Here is my submission to the Education and Science select committee about the proposed EDUCANZ Bill
To the Education and Science Select Committee
I am making a submission opposing the changes to the Education Amendment Bill No.2, in particular the sections establishing EDUCANZ and changing the teacher registration framework.
I submit that:
The lack of teacher representation (Section 380 and Schedule 22) is of concern. I am deeply perturbed by the fact that there will be no elected teacher positions on the new Council, unlike the current system we have, and by the loss of positions reserved for people nominated by the teacher unions. Currently, the teacher council has at least 5 registered members, whereas the new proposed council does not stipulate this requirement.
As a practising teacher, I cannot fathom why I would pay for this body to exist but have no direct voice in electing representatives who may have a greater understanding of the teaching profession. Under the proposed Bill, the Minister has the power to appoint to the council. It is concerning that these positions do not include a minimum requirement of people with experience in the profession. As this body will enforce the teaching profession, it is imperative that we have fair, valid and balanced representation – this must include industry professionals who have been voted in my the professional body.
Another area of concern is the role that the Council will take (Section 382). The proposed Bill states that the Council is expected to provide leadership to teachers and direction for the education profession; as it currently reads, this is very ambiguous what this would look like. As a teacher in New Zealand, my understanding is that this is part of the function of the Ministry of Education, who tend to make decisions based on best practice and research. A professional body, who may not have any representation from the profession itself should not be leading the direction for education in New Zealand. The proposed Bill also suggests that the EDUCANZ Council will play a significant role in fostering the development of the profession. I cannot see how this could be relevant if there is no requirement for a practising, registered teacher to be involved in the Council.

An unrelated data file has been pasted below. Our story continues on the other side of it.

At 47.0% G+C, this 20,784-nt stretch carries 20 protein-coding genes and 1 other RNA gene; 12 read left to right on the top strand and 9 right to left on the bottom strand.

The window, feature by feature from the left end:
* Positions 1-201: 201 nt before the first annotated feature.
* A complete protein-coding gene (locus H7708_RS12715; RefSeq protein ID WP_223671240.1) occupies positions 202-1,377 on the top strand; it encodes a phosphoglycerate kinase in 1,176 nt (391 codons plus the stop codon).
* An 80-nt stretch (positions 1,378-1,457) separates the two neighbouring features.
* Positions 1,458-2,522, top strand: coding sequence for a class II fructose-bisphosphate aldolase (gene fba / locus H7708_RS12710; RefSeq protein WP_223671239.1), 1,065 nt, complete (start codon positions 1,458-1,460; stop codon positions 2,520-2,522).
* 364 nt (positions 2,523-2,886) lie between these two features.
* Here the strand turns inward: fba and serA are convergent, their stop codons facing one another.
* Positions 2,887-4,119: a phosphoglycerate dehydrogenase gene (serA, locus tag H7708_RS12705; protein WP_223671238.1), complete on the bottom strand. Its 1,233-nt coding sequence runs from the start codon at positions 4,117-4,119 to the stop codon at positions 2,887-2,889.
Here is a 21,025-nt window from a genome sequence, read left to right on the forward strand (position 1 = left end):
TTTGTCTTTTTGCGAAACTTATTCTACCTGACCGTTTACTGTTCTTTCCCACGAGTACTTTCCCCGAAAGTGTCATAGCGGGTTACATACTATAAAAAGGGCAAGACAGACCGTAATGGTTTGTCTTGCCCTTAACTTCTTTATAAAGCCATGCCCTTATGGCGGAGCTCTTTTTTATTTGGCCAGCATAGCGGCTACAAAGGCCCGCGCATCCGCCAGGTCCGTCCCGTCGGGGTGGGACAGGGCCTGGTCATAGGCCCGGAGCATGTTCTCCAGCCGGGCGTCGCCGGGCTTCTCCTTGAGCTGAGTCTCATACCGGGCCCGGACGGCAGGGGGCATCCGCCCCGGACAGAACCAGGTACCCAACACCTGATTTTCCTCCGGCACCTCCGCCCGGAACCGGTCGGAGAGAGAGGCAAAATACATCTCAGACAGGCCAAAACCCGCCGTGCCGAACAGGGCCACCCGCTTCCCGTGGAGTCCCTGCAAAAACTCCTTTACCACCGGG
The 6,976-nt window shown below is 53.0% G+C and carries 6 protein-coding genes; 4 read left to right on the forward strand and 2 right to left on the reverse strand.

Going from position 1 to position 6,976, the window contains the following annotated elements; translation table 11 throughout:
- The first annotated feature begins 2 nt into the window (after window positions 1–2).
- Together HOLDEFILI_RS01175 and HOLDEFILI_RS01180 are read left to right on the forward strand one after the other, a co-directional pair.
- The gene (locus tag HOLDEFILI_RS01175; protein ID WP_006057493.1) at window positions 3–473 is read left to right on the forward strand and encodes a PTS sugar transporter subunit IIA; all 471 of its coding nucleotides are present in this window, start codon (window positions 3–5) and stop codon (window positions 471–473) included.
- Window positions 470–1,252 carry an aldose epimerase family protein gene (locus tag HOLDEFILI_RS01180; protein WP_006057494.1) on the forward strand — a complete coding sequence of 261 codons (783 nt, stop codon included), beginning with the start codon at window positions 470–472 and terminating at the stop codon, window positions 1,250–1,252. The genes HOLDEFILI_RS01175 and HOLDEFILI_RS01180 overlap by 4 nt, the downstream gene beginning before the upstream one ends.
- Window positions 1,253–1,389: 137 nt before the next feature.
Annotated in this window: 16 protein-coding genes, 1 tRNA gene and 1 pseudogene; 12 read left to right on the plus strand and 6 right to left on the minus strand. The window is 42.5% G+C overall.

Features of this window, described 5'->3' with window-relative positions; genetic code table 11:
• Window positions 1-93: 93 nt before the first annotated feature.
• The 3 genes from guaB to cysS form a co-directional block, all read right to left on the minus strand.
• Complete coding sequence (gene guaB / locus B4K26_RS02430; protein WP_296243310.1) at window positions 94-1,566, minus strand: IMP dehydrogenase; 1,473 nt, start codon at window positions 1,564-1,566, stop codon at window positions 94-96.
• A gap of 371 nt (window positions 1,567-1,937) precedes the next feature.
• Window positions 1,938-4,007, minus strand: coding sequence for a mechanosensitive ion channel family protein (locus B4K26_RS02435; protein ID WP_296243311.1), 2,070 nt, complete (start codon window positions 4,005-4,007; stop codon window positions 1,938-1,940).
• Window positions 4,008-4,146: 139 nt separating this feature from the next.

Teaching is a difficult job but is a job that I love dearly. It is imperative that we raise the profile of teaching in New Zealand and that government agencies find ways to support teachers in the profession. I am concerned that the proposed EDUCANZ Bill moves away from the high-trust model that we currently have with the Teachers’ Council to a low trust model (Section 382). For me, the proposed move to auditing and moderating practising certificates seems more like accountability rather than fostering and developing the profession. The costs of doing so will inevitably be passed onto teachers, who will already be funding the Council through their registration. To moderate 10% of evidence towards practising certificates will be time consuming and there is no guarantee that those who are auditing have sufficient understanding and experience in the profession to make valid, fair and consistent judgements.
Thank you for considering my submission, and I would like to speak to the Select Committee about my submission.